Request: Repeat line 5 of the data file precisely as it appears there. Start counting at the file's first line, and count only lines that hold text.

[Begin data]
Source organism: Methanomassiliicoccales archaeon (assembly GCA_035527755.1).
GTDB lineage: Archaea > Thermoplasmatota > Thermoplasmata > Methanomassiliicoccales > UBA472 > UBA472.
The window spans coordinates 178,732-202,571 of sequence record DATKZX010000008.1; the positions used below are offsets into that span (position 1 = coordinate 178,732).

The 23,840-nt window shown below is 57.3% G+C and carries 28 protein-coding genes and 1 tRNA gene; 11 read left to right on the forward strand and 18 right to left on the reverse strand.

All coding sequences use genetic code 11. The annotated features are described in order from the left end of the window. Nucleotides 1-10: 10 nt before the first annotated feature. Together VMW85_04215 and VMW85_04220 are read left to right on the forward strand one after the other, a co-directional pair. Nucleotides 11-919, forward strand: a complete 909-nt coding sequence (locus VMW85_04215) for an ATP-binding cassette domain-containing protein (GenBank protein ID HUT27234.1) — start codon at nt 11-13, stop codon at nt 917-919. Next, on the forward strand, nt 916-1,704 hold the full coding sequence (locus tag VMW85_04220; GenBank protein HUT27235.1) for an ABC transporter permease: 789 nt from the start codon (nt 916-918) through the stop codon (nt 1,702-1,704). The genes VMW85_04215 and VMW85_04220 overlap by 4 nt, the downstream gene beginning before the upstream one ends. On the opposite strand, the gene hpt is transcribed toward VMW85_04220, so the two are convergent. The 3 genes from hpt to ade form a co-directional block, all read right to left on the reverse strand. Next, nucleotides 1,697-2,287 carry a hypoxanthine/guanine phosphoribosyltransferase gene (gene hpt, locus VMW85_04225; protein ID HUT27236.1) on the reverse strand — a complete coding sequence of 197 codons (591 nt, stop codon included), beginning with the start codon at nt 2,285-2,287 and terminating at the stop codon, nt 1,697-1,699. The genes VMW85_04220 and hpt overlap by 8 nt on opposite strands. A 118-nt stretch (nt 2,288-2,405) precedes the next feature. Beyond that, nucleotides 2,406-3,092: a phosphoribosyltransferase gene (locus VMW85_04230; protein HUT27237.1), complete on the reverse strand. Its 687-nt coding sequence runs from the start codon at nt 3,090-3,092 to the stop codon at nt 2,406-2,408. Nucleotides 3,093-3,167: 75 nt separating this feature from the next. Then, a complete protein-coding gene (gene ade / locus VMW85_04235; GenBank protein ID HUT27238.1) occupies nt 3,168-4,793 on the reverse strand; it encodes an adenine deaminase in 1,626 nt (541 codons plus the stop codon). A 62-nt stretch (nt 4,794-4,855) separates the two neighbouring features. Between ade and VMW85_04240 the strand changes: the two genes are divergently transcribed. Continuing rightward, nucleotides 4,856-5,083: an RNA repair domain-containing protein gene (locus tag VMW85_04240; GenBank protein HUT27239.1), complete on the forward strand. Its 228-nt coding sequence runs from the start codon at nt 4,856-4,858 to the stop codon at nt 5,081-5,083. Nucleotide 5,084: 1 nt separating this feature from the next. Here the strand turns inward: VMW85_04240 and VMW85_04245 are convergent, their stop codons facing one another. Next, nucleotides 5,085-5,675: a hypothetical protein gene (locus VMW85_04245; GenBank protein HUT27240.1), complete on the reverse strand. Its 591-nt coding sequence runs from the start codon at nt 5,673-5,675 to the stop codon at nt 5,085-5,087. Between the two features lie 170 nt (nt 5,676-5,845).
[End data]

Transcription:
All coding sequences use genetic code 11. The annotated features are described in order from the left end of the window. Nucleotides 1-10: 10 nt before the first annotated feature. Together VMW85_04215 and VMW85_04220 are read left to right on the forward strand one after the other, a co-directional pair. Nucleotides 11-919, forward strand: a complete 909-nt coding sequence (locus VMW85_04215) for an ATP-binding cassette domain-containing protein (GenBank protein ID HUT27234.1) — start codon at nt 11-13, stop codon at nt 917-919. Next, on the forward strand, nt 916-1,704 hold the full coding sequence (locus tag VMW85_04220; GenBank protein HUT27235.1) for an ABC transporter permease: 789 nt from the start codon (nt 916-918) through the stop codon (nt 1,702-1,704). The genes VMW85_04215 and VMW85_04220 overlap by 4 nt, the downstream gene beginning before the upstream one ends. On the opposite strand, the gene hpt is transcribed toward VMW85_04220, so the two are convergent. The 3 genes from hpt to ade form a co-directional block, all read right to left on the reverse strand. Next, nucleotides 1,697-2,287 carry a hypoxanthine/guanine phosphoribosyltransferase gene (gene hpt, locus VMW85_04225; protein ID HUT27236.1) on the reverse strand — a complete coding sequence of 197 codons (591 nt, stop codon included), beginning with the start codon at nt 2,285-2,287 and terminating at the stop codon, nt 1,697-1,699. The genes VMW85_04220 and hpt overlap by 8 nt on opposite strands. A 118-nt stretch (nt 2,288-2,405) precedes the next feature. Beyond that, nucleotides 2,406-3,092: a phosphoribosyltransferase gene (locus VMW85_04230; protein HUT27237.1), complete on the reverse strand. Its 687-nt coding sequence runs from the start codon at nt 3,090-3,092 to the stop codon at nt 2,406-2,408. Nucleotides 3,093-3,167: 75 nt separating this feature from the next. Then, a complete protein-coding gene (gene ade / locus VMW85_04235; GenBank protein ID HUT27238.1) occupies nt 3,168-4,793 on the reverse strand; it encodes an adenine deaminase in 1,626 nt (541 codons plus the stop codon). A 62-nt stretch (nt 4,794-4,855) separates the two neighbouring features. Between ade and VMW85_04240 the strand changes: the two genes are divergently transcribed. Continuing rightward, nucleotides 4,856-5,083: an RNA repair domain-containing protein gene (locus tag VMW85_04240; GenBank protein HUT27239.1), complete on the forward strand. Its 228-nt coding sequence runs from the start codon at nt 4,856-4,858 to the stop codon at nt 5,081-5,083. Nucleotide 5,084: 1 nt separating this feature from the next. Here the strand turns inward: VMW85_04240 and VMW85_04245 are convergent, their stop codons facing one another. Next, nucleotides 5,085-5,675: a hypothetical protein gene (locus VMW85_04245; GenBank protein HUT27240.1), complete on the reverse strand. Its 591-nt coding sequence runs from the start codon at nt 5,673-5,675 to the stop codon at nt 5,085-5,087. Between the two features lie 170 nt (nt 5,676-5,845).